Matthew, your statement is wrong. Robinhood customers get better price execution. Matt Levine has explained a dozen times what payment for order flow is and what it is not.


  • 5 xeny July 10, 2021, 4:01 pm

    @Alex Palcuie:

    from the article you link:”A few years back, Robinhood Markets Inc. had a crucial insight: Instead of charging a $5 commission and passing along 80% of the wholesaler’s discount to customers in the form of price improvement, it could charge no commission and pass along 20%, keeping the other 80% for itself. ”

    If the difference between the customer getting a 20% wholesaler discount and an 80% wholesaler discount is greater than $5 then surely the customer is overall getting a worse deal?

  • 6 Krunch July 10, 2021, 4:38 pm

    I believe this person predicted the zero commission future in 2019: https://kalzumeus.com/2019/6/26/how-brokerages-make-money/
    Mentioned in Monevator weekend reading of 2019-06-28.

    IIRC their analysis claims the money is not so much in the order flows but in the interest rate of all the cash that is waiting to be invested.

  • 7 Matthew July 10, 2021, 7:51 pm

    @Alex – To get a better price for execution, the person at the other side of the trade must be getting a worse price – the person who is presumably paying robinhood for order flow data? The article seems to mention a trading advantage – so are you saying we’re being paid to receive an advantage at the expense of the person paying us?
    If they are making a cut it arguably has to derive from somewhere.

    Maybe we’re willing to have a slower transaction to seek a price on the limits of what they will take and I can understand that, as in simply redefining what “best excecution” is.

  • 8 BillD July 11, 2021, 1:49 am

    The FT article “Don’t run scared of pension saving savings limits” on the pensions Lifetime Allowance and comments was worth a read, thanks. Got me thinking about the LTA again and all the frustrations around that and the possibility of it being lowered. Not a bad problem to have but in the next few years I may well have to consider crystallising my SIPPs into drawdown and taking all the tax free cash then cycling what is unspent into ISAs for a few years. I was going to UFPLS to drawdown SIPPs keeping below income tax thresholds but each one of those will be tested against the LTA and use some of it up and I will eventually breach it with even modest growth. I only recently realised that if I crystallise the whole lot into a drawdown account within the LTA there is no further LTA test until 75 – I think that is correct? I should go back and read the previous Monevator article and comments on this subject!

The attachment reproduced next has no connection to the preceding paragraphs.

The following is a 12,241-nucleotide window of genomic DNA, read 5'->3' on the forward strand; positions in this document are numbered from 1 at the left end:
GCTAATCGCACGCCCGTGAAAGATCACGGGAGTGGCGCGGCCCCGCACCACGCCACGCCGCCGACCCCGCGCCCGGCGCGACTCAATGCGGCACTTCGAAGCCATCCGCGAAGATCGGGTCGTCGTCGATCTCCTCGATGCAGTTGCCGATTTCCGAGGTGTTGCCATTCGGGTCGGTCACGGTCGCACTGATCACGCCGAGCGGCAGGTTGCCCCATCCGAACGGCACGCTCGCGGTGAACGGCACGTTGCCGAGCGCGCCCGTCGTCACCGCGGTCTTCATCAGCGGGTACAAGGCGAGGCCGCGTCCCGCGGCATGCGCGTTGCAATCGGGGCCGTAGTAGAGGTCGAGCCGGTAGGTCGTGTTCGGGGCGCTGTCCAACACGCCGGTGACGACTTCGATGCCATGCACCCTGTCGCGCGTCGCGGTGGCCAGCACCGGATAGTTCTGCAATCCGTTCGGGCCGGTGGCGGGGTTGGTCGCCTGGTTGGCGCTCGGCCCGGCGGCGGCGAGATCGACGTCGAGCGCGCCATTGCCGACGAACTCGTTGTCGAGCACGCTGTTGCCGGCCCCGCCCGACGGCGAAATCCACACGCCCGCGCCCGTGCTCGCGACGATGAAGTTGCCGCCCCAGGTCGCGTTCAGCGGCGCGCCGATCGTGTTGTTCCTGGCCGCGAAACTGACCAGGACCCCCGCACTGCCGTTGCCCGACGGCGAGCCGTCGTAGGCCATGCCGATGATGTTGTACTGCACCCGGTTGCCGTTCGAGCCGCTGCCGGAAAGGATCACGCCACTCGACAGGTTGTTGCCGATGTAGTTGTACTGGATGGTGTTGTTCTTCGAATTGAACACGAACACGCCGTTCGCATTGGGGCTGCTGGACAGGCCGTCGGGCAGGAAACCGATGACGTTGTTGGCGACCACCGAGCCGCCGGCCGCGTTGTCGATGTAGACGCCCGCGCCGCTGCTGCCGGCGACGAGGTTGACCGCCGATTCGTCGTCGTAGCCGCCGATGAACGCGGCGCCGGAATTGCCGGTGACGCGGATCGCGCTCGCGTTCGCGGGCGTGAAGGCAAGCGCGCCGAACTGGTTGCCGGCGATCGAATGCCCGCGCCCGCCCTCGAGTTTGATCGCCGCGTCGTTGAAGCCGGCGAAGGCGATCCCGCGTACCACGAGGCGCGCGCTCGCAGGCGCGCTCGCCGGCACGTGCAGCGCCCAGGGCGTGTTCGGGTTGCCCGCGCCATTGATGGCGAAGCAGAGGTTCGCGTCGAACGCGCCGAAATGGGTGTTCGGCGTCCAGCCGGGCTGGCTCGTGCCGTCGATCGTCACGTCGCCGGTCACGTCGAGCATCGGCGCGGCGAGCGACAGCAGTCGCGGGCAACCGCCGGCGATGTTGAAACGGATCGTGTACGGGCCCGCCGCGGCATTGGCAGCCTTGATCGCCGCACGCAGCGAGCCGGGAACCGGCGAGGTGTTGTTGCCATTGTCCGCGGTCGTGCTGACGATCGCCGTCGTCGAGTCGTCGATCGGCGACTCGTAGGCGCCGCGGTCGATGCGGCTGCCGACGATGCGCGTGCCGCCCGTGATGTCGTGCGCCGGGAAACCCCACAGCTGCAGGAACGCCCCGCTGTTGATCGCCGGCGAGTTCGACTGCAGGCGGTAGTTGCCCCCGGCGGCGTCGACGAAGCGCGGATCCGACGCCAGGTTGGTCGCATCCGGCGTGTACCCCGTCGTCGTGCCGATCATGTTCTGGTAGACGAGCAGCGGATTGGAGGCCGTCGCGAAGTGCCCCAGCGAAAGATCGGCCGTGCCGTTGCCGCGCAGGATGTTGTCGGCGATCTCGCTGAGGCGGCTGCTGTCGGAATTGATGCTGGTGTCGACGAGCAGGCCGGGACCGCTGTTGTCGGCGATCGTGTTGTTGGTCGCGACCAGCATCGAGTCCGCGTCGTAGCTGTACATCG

• 9 Jonathan July 11, 2021, 8:33 am

    The funny thing about the FT’s pension-contribution-limits article is that it doesn’t really mention the evil one, the annual allowance.

    Intuitively one should avoid breaching that limit: are there any edge cases where the converse is true?

  • 10 Max Sheridan July 11, 2021, 9:25 am

    I might have missed the links but Ben from Wealth of Common Sense has a couple of good posts on Robinhood.

  • 11 Naeclue July 11, 2021, 10:53 am

    @BillD, if you fully crystallise before reaching the LTA you are tested again at age 75 on any growth. There is another test though if you buy an annuity.

    If you crystallise before reaching the LTA you maximise the tax free pension commencement lump sum as this is capped at 25% of the LTA, so usually well worth doing.

    Investing the LTA can give rise to income and capital gains headaches though. We fully crystallised our SIPPs several years ago and subsequently had a lot of cash to invest from the disposal of shares in my former company. The unsheltered income is of course taxable but so far we have avoided CGT. This year though I think we will have to pay some CGT as we try to make best use of our ISAs.

  • 12 SemiPassive July 11, 2021, 11:10 am

    As BillD says the LTA article is just another nudge towards taking your maximum available 25% PCLS at 55. Then reinvesting it into ISAs over a few/several years, with the remainder sat in a GIA using up your £2000 dividend allowance and capital gains tax allowances if that is suitable for your circumstances. Pretty darn tax efficient.

    If still working and contributing to your pension you don’t even trigger MPAA rules as long as you don’t draw any income from your pension.

  • 13 weenie July 11, 2021, 1:47 pm

    I too wish I had invested in Freetrade at the start. However, I had never heard of them until they were doing round 3 of crowdfunding (stumbled upon it by accident) so I got in then with a small investment. Still, it always felt more like a punt than an investment so am of course glad with the progress the company has made.

    Hopefully, they will get their web based app sorted soon.

  • 14 ZXSpectrum48k July 11, 2021, 4:00 pm

    Sorry but the idea that the retail investor is paying nothing but somehow it’s the guy on the other side who is paying the 2.5% is laughable. That spread exists, it’s very very wide, and both sides are paying.

    This is the equivalent of what we saw in P2P lending where platforms would tell retail lenders that there were “no fees”. Except the platform was charging the borrower 10% and giving the lender 5% (for 100% of the risk). The retail investors swallowed that nonsense aswell.

  • 15 Factor July 11, 2021, 4:46 pm